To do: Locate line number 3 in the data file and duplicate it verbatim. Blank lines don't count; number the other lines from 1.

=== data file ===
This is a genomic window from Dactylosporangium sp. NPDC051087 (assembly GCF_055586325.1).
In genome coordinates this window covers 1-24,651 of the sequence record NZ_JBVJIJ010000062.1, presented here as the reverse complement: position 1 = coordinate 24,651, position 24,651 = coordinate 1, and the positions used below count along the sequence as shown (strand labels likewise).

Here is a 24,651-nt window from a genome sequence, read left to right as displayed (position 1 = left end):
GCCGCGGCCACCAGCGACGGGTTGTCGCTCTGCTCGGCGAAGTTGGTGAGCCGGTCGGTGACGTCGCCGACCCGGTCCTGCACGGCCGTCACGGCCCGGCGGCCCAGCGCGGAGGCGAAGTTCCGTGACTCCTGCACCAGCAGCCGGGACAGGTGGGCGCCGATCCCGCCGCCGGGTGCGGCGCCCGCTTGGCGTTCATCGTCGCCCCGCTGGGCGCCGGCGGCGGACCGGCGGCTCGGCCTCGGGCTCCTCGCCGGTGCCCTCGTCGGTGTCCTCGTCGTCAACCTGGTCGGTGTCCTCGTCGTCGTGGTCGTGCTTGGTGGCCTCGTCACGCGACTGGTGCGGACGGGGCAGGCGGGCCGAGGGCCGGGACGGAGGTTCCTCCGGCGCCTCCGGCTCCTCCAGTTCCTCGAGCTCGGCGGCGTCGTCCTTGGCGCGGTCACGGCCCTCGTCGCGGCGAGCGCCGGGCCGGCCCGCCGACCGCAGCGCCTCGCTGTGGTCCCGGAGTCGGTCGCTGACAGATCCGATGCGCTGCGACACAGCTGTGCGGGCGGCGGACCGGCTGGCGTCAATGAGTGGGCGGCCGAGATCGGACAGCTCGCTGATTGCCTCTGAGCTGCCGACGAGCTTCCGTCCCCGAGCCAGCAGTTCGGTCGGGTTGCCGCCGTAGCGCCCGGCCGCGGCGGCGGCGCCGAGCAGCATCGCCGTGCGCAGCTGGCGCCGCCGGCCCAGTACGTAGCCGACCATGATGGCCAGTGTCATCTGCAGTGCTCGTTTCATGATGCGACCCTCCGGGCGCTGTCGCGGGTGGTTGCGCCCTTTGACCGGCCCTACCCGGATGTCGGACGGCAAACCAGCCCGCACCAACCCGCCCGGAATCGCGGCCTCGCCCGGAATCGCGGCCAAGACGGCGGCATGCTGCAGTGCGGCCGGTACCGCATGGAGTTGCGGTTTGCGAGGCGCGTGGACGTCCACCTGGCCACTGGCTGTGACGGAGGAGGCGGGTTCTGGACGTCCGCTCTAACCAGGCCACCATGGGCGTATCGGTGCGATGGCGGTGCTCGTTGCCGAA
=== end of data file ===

Here is a 24,651-nt window from a genome sequence, read left to right as displayed (position 1 = left end):